In this paper, we propose a new noise-reducing GMI gradiometer with a dual-loop self-adapting structure. Noise reduction is realized by a direction-flexible differential probe, and the dual-loop structure optimizes and stabilizes the working point by automatically controlling the external magnetic field and drive current. This dual-loop structure is fully program controlled by a micro control unit (MCU), which not only simplifies the traditional constant-parameter sensor circuit, saving the time required to adjust the circuit component parameters, but also improves the sensor performance and environmental adaptation.
In the performance test, within 2 min of self-adaptation, our sensor showed a better sensitivity and signal-to-noise ratio (SNR) than those of the traditional designs and achieved a background noise of
at 10 Hz and
at 200 Hz.
To the best of our knowledge, our sensor is the first to realize self-adaptation of both the external magnetic field and the drive current.
Social distancing is an effective way to reduce the spread of the SARS-CoV-2 virus. Many students and researchers have already attempted to use computer vision technology to automatically detect human beings in the field of view of a camera and help enforce social distancing. However, because of the present lockdown measures in several countries, the validation of computer vision systems using large-scale datasets is a challenge.
In this paper, a new method is proposed for generating customized datasets and validating deep-learning-based computer vision models using virtual reality (VR) technology. Using VR, we modeled a digital twin (DT) of an existing office space and used it to create a dataset of individuals in different postures, dresses, and locations. To test the proposed solution, we implemented a convolutional neural network (CNN) model for detecting people in a limited-sized dataset of real humans and a simulated dataset of humanoid figures.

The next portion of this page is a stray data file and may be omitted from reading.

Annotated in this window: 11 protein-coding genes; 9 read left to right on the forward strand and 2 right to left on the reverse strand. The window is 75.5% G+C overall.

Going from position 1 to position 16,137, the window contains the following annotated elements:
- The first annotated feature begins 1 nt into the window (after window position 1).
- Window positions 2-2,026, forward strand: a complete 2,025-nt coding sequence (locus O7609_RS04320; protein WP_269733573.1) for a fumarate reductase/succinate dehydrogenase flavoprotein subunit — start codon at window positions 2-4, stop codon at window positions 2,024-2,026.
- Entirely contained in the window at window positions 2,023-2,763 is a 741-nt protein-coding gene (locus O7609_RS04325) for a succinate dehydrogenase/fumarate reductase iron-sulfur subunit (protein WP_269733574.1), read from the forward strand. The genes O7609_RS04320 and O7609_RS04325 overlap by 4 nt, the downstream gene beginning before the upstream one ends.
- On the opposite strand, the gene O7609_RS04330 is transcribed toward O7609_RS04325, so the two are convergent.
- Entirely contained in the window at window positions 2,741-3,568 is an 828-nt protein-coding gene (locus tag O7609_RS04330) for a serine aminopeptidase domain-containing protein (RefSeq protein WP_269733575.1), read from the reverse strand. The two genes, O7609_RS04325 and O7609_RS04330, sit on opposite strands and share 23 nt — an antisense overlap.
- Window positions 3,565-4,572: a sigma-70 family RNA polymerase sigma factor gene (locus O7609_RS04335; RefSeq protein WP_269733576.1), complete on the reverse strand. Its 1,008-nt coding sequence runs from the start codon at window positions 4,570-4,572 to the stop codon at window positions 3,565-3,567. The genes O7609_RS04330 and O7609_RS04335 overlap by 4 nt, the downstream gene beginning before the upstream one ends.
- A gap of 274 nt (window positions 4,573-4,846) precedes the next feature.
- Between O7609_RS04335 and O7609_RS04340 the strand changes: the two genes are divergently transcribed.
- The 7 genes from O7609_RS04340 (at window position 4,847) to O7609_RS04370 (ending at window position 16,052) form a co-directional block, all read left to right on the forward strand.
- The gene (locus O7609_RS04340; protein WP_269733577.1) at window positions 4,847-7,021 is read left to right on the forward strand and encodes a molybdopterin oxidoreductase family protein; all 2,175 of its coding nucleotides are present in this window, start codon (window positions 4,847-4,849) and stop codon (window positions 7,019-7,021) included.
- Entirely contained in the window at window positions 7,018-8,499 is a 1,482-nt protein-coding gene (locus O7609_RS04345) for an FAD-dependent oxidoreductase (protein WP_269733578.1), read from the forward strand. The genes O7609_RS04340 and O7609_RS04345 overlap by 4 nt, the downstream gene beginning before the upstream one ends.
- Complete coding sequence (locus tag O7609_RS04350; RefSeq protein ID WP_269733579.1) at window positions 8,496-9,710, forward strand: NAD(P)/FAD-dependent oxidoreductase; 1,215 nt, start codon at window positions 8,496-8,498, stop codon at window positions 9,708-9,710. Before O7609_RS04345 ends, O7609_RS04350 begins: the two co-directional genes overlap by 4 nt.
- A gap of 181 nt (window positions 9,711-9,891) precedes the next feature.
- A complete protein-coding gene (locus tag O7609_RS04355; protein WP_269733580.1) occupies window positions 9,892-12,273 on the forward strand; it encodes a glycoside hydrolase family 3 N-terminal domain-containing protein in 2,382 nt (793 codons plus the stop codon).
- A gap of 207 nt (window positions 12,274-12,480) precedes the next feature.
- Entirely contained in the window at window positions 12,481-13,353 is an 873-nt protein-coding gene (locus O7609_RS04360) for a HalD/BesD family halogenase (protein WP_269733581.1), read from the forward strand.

We detected the number of persons in both the real and synthetic datasets with more than 90% accuracy, and the actual and measured distances were significantly correlated (r=0.99). Finally, we used intermittent-layer- and heatmap-based data visualization techniques to explain the failure modes of a CNN.
A new application of DTs is proposed to enhance workplace safety by measuring the social distance between individuals. The use of our proposed pipeline along with a DT of the shared space for visualizing both environmental and human behavior aspects preserves the privacy of individuals and improves the latency of such monitoring systems because only the extracted information is streamed.
In this study, we propose a novel 3D scene graph prediction approach for scene understanding from point clouds.
It can automatically organize the entities of a scene in a graph, where objects are nodes and their relationships are modeled as edges. More specifically, we employ the DGCNN to capture the features of objects and their relationships in the scene. A Graph Attention Network (GAT) is introduced to exploit latent features obtained from the initial estimation to further refine the object arrangement in the graph structure. A one loss function modified from cross entropy with a variable weight is proposed to solve the multi-category problem in the prediction of object and predicate.
Experiments reveal that the proposed approach performs favorably against the state-of-the-art methods in terms of predicate classification and relationship prediction and achieves comparable performance on object classification prediction.
The 3D scene graph prediction approach can form an abstract description of the scene space from point clouds.